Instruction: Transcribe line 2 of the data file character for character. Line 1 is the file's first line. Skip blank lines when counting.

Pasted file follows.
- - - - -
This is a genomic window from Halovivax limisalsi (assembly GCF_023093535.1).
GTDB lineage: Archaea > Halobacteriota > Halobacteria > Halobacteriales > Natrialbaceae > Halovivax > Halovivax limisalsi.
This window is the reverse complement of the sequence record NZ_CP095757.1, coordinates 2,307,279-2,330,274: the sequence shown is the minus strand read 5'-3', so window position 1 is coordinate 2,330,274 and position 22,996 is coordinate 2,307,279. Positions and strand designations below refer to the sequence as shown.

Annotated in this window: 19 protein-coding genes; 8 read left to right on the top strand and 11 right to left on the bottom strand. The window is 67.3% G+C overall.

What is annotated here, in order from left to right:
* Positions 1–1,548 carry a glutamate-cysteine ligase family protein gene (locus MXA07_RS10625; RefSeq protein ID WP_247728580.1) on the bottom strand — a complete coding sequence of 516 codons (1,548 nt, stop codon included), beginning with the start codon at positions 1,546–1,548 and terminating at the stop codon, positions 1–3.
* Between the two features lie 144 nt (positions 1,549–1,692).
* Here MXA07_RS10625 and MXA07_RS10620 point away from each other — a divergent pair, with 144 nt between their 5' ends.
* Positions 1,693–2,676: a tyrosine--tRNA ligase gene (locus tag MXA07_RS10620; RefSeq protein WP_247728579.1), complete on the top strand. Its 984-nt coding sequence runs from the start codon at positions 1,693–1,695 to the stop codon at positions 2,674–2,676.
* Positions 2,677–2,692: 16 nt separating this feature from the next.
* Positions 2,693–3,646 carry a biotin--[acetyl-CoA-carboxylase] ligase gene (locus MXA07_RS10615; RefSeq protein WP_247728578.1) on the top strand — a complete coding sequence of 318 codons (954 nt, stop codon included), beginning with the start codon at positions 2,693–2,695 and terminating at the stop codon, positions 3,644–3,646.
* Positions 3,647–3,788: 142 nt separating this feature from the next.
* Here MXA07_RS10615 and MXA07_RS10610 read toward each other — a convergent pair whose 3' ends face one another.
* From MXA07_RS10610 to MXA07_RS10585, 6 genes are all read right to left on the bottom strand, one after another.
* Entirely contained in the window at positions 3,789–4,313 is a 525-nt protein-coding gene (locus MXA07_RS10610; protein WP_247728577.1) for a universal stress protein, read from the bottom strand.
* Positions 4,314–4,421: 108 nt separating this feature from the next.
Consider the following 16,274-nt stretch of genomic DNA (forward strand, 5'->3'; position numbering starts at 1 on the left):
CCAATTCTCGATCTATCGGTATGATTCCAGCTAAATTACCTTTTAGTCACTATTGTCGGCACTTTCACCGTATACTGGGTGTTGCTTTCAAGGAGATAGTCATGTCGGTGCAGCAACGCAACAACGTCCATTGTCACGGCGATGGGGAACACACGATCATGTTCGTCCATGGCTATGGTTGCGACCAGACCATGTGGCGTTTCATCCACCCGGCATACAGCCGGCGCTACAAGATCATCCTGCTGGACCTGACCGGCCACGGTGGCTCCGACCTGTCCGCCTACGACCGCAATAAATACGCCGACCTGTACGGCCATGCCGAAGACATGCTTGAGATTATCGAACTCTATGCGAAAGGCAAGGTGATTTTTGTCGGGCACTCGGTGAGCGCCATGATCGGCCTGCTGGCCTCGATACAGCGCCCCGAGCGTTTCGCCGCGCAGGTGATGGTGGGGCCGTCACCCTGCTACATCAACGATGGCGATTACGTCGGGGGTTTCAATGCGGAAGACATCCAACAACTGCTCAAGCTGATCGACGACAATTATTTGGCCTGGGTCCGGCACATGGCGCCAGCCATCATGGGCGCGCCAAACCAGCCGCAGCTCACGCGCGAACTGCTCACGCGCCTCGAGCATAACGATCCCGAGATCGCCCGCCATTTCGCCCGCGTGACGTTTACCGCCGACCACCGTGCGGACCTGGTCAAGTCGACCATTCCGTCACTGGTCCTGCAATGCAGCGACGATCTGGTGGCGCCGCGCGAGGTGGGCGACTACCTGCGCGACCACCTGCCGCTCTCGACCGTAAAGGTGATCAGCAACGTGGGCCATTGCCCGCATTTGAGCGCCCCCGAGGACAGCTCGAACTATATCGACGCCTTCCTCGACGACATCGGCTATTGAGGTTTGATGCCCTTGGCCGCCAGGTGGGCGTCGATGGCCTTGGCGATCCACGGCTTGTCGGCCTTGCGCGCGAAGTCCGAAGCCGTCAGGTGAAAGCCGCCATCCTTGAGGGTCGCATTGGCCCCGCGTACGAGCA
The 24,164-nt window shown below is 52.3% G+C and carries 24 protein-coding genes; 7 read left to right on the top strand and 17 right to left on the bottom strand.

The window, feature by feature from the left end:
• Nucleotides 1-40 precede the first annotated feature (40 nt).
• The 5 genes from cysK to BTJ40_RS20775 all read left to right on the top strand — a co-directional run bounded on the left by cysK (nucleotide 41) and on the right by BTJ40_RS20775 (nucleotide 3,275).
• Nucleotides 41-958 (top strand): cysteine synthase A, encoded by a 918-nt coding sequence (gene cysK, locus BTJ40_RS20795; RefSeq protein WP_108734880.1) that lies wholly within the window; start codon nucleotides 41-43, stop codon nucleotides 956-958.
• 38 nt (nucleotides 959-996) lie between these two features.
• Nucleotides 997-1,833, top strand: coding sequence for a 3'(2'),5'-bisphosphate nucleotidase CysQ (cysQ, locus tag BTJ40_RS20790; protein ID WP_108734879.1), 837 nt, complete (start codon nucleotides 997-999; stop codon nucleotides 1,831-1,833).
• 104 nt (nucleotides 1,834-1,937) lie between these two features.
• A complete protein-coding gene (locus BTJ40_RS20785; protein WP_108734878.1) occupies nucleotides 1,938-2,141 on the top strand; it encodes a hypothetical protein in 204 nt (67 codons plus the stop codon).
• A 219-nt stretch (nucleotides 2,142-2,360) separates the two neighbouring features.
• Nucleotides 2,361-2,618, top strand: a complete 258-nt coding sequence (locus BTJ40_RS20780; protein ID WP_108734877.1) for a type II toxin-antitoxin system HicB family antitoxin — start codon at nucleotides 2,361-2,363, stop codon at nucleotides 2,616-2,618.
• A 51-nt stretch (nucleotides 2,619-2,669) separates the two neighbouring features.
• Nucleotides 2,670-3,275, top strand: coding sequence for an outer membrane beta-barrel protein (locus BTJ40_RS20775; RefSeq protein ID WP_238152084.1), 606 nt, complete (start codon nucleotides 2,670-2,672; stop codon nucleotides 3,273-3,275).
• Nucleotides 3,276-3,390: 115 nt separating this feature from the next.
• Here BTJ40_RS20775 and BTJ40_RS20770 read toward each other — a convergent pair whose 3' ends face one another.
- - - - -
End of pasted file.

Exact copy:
GTDB lineage: Archaea > Halobacteriota > Halobacteria > Halobacteriales > Natrialbaceae > Halovivax > Halovivax limisalsi.